Mikhail Kamensky has a very interesting essay in The Art Newspaper outlining the reasons for Russian Art’s predicament. More important, he points out the logic of the world discovering this undeniably rich vein of art history trapped in state museum vaults but also hidden behind a wall of misunderstanding and global friction:
During the 70 years of the Soviet Union’s history, the art market was monopolised by the state. This meant that the majority of works by the then leading artists headed straight to museums, now almost all of them are stuck in storage. […]
Russian art needs to be organically blended into the world’s art history, a task—both political and cultural—that should be a foreign policy priority. The visual Esperanto of Russia must incorporate art from Russia’s silver age (early 20th-century) and Modernism with that of its better-known avant-garde artists.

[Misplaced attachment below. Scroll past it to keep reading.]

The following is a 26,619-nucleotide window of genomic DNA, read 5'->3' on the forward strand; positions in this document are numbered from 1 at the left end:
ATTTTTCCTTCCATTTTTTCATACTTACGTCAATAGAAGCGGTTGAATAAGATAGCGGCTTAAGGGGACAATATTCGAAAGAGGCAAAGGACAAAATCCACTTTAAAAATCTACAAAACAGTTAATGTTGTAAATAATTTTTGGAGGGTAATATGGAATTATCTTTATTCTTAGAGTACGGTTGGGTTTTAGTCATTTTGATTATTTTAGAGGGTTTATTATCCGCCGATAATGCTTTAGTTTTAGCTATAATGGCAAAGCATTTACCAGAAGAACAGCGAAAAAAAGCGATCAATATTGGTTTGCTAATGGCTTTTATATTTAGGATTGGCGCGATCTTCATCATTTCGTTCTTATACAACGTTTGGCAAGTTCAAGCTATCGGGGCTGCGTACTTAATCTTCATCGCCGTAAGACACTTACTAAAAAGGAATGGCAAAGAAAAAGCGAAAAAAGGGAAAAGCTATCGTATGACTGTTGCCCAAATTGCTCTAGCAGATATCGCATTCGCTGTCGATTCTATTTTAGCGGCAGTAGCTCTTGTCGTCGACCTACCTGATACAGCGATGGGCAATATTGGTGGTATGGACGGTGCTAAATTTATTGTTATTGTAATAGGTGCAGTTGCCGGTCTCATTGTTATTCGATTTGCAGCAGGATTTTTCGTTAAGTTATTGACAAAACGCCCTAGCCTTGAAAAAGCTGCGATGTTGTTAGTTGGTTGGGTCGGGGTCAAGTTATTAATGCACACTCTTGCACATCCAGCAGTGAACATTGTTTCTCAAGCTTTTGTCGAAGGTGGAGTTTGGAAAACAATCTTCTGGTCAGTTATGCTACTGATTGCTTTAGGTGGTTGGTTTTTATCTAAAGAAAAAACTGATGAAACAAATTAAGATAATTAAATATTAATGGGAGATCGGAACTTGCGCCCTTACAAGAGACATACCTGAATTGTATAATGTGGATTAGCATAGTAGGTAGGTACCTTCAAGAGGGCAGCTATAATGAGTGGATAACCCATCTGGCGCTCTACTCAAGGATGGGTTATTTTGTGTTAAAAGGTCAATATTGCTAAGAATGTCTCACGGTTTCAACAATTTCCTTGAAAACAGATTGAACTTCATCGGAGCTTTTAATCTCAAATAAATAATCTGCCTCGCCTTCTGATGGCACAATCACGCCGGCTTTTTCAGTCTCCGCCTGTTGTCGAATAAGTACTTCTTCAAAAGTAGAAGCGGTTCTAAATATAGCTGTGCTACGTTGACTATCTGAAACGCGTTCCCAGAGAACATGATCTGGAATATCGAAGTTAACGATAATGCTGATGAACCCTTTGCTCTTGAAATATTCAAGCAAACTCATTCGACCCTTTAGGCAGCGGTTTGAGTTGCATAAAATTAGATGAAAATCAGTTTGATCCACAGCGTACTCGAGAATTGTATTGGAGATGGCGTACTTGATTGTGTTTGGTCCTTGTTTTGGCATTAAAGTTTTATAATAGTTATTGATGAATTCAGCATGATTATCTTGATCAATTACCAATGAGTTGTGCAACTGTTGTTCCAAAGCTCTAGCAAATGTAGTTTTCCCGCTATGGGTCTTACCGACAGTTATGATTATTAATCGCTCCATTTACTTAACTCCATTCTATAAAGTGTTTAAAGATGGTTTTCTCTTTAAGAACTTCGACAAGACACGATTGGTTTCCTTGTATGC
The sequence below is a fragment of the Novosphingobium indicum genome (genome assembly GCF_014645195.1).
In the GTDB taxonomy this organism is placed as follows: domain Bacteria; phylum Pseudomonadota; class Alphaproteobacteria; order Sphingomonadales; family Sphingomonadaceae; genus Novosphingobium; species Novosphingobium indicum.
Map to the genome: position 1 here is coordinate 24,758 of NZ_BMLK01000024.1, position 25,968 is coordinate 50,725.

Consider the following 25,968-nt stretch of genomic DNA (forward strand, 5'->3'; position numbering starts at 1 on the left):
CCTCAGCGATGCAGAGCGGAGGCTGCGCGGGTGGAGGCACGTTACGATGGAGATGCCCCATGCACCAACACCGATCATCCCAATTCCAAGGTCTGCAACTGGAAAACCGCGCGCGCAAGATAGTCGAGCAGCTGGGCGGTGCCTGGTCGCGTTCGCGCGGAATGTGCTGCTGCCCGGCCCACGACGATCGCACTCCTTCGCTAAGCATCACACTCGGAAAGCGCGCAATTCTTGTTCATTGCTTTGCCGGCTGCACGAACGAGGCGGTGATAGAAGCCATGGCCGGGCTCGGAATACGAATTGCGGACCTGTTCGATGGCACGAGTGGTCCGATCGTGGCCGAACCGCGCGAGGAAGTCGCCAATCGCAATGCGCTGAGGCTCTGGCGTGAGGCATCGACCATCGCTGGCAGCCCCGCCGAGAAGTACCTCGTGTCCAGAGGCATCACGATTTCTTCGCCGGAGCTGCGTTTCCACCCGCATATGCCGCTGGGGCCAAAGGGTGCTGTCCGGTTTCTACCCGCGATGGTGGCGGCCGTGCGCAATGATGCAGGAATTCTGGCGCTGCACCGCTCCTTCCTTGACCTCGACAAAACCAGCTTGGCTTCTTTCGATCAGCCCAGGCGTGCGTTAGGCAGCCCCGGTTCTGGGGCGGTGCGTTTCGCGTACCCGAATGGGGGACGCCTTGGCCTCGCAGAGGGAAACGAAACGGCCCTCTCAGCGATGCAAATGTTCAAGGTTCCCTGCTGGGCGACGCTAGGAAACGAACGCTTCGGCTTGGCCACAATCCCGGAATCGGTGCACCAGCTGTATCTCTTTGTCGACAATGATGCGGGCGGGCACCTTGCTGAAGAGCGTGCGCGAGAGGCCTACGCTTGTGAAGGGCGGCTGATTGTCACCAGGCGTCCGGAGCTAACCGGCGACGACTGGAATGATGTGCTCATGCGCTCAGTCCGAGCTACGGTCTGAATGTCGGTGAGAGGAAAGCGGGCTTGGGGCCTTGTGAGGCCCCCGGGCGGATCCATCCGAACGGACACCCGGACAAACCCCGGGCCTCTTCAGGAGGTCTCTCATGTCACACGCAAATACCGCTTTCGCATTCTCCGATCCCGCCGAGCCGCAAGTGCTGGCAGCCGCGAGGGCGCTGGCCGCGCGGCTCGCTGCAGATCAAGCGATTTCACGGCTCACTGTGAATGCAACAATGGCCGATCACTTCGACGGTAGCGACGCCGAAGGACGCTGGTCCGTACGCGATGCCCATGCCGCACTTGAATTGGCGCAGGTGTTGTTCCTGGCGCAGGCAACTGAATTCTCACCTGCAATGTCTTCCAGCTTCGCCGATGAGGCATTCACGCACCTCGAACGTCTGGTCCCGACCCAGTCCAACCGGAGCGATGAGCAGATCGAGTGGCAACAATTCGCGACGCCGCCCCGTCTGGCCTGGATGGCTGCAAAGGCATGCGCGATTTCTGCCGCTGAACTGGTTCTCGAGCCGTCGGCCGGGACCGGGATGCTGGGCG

The recent opening in New York of the exhibition Russian Modernism: Cross-Currents of German and Russian Art, 1907-1917 is a milestone event (Neue Galerie, until 31 August). The side-by-side comparison of museum quality works by artists both known and unknown to visitors, in such a key institution, cannot go unnoticed.
Meanwhile, private museums and foundations, for Modern and contemporary art, are active in Russia, and also run projects outside of the country. They have purchasing power and the more ambitious their plans, the greater is their influence on the art market. My hopes for recovery and development are pinned on such institutions. Not only for the market for Russian artists, but for the entire cultural scene.
Why Russian art has been left in the cold (The Art Newspaper)